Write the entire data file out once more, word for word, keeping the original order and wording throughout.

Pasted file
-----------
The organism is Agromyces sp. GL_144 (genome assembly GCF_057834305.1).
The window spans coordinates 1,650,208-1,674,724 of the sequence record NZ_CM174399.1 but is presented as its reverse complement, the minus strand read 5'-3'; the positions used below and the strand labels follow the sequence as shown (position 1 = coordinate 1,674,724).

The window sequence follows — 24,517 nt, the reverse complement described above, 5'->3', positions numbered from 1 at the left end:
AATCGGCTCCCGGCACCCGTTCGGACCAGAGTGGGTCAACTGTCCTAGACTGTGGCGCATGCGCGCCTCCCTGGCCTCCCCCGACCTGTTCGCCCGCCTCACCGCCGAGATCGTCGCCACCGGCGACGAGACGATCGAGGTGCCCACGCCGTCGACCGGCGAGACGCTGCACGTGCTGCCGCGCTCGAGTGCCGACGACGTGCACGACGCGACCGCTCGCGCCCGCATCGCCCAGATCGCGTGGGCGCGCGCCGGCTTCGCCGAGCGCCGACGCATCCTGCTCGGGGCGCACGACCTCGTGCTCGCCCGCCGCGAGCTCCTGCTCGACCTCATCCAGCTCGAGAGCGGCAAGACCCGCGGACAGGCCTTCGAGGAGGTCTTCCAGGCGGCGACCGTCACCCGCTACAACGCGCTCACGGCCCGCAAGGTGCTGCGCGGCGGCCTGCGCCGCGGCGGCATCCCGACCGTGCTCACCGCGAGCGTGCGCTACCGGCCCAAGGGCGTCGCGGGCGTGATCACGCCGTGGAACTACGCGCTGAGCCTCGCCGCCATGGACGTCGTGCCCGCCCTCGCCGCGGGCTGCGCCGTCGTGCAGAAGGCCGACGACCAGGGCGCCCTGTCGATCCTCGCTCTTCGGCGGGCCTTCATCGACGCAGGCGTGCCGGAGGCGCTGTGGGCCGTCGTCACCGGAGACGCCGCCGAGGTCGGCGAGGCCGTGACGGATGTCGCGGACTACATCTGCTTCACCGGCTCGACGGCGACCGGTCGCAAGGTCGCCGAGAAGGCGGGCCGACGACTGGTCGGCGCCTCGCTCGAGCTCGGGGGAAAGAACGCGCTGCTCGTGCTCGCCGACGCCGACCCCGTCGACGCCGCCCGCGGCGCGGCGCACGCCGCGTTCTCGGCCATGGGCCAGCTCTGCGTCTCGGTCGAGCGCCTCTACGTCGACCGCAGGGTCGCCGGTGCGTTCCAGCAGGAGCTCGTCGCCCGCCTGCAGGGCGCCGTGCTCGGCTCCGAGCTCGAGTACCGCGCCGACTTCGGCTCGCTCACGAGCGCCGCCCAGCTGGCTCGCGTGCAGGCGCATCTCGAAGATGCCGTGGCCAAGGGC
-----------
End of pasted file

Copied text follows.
The organism is Agromyces sp. GL_144 (genome assembly GCF_057834305.1).
The window spans coordinates 1,650,208-1,674,724 of the sequence record NZ_CM174399.1 but is presented as its reverse complement, the minus strand read 5'-3'; the positions used below and the strand labels follow the sequence as shown (position 1 = coordinate 1,674,724).

The window sequence follows — 24,517 nt, the reverse complement described above, 5'->3', positions numbered from 1 at the left end:
AATCGGCTCCCGGCACCCGTTCGGACCAGAGTGGGTCAACTGTCCTAGACTGTGGCGCATGCGCGCCTCCCTGGCCTCCCCCGACCTGTTCGCCCGCCTCACCGCCGAGATCGTCGCCACCGGCGACGAGACGATCGAGGTGCCCACGCCGTCGACCGGCGAGACGCTGCACGTGCTGCCGCGCTCGAGTGCCGACGACGTGCACGACGCGACCGCTCGCGCCCGCATCGCCCAGATCGCGTGGGCGCGCGCCGGCTTCGCCGAGCGCCGACGCATCCTGCTCGGGGCGCACGACCTCGTGCTCGCCCGCCGCGAGCTCCTGCTCGACCTCATCCAGCTCGAGAGCGGCAAGACCCGCGGACAGGCCTTCGAGGAGGTCTTCCAGGCGGCGACCGTCACCCGCTACAACGCGCTCACGGCCCGCAAGGTGCTGCGCGGCGGCCTGCGCCGCGGCGGCATCCCGACCGTGCTCACCGCGAGCGTGCGCTACCGGCCCAAGGGCGTCGCGGGCGTGATCACGCCGTGGAACTACGCGCTGAGCCTCGCCGCCATGGACGTCGTGCCCGCCCTCGCCGCGGGCTGCGCCGTCGTGCAGAAGGCCGACGACCAGGGCGCCCTGTCGATCCTCGCTCTTCGGCGGGCCTTCATCGACGCAGGCGTGCCGGAGGCGCTGTGGGCCGTCGTCACCGGAGACGCCGCCGAGGTCGGCGAGGCCGTGACGGATGTCGCGGACTACATCTGCTTCACCGGCTCGACGGCGACCGGTCGCAAGGTCGCCGAGAAGGCGGGCCGACGACTGGTCGGCGCCTCGCTCGAGCTCGGGGGAAAGAACGCGCTGCTCGTGCTCGCCGACGCCGACCCCGTCGACGCCGCCCGCGGCGCGGCGCACGCCGCGTTCTCGGCCATGGGCCAGCTCTGCGTCTCGGTCGAGCGCCTCTACGTCGACCGCAGGGTCGCCGGTGCGTTCCAGCAGGAGCTCGTCGCCCGCCTGCAGGGCGCCGTGCTCGGCTCCGAGCTCGAGTACCGCGCCGACTTCGGCTCGCTCACGAGCGCCGCCCAGCTGGCTCGCGTGCAGGCGCATCTCGAAGATGCCGTGGCCAAGGGC